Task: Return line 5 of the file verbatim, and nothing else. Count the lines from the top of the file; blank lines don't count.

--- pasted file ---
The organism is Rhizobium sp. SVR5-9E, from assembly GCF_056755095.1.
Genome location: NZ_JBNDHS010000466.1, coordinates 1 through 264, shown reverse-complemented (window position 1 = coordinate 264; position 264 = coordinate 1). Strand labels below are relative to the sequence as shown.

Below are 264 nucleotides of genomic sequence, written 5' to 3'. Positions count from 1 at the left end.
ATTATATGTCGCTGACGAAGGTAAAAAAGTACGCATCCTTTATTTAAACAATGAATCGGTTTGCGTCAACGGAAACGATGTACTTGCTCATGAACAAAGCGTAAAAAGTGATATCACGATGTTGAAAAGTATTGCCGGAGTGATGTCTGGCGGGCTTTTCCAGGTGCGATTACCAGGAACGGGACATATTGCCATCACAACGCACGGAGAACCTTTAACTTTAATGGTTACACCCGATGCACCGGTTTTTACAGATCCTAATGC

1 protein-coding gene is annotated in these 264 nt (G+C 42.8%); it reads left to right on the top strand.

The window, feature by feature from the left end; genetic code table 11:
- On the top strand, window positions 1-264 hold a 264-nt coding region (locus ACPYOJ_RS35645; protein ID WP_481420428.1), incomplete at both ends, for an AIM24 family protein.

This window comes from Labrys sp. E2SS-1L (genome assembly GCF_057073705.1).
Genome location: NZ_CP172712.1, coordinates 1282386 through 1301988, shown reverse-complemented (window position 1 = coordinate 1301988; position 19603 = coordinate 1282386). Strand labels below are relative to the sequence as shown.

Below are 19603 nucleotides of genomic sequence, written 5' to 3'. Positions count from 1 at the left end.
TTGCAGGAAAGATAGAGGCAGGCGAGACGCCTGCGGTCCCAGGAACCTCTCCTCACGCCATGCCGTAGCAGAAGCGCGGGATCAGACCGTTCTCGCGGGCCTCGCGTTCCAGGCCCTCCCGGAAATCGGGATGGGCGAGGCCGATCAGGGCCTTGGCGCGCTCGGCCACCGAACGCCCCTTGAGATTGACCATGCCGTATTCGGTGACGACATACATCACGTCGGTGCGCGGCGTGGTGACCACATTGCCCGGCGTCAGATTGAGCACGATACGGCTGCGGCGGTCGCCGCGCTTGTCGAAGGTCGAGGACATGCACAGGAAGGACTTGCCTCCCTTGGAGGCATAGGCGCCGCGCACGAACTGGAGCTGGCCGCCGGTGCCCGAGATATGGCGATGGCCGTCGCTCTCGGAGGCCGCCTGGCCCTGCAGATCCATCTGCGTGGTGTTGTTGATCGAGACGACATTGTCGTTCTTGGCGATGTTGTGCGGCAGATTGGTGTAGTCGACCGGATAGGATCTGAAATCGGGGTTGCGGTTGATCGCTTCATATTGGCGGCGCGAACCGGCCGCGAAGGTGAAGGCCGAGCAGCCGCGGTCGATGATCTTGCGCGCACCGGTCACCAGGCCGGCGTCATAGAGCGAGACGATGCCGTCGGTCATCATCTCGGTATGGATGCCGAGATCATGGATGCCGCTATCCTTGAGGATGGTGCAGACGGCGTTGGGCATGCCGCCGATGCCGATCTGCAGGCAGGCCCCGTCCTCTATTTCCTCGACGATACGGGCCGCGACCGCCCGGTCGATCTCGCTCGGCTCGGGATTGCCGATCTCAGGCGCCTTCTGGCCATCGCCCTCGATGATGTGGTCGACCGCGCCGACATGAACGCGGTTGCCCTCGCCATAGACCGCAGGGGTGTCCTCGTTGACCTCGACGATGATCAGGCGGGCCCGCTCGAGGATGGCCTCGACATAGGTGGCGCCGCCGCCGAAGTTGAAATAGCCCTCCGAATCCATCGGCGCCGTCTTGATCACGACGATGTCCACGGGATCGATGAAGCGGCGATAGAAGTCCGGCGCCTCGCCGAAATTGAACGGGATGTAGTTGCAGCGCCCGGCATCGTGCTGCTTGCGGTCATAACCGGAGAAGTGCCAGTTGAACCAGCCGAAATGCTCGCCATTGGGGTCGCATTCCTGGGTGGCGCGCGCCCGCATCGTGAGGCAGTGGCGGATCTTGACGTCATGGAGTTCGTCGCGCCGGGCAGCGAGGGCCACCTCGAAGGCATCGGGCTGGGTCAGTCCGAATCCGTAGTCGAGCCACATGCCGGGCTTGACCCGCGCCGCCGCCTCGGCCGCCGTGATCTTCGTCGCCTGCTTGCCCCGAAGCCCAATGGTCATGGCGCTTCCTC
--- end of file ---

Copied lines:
1 protein-coding gene is annotated in these 264 nt (G+C 42.8%); it reads left to right on the top strand.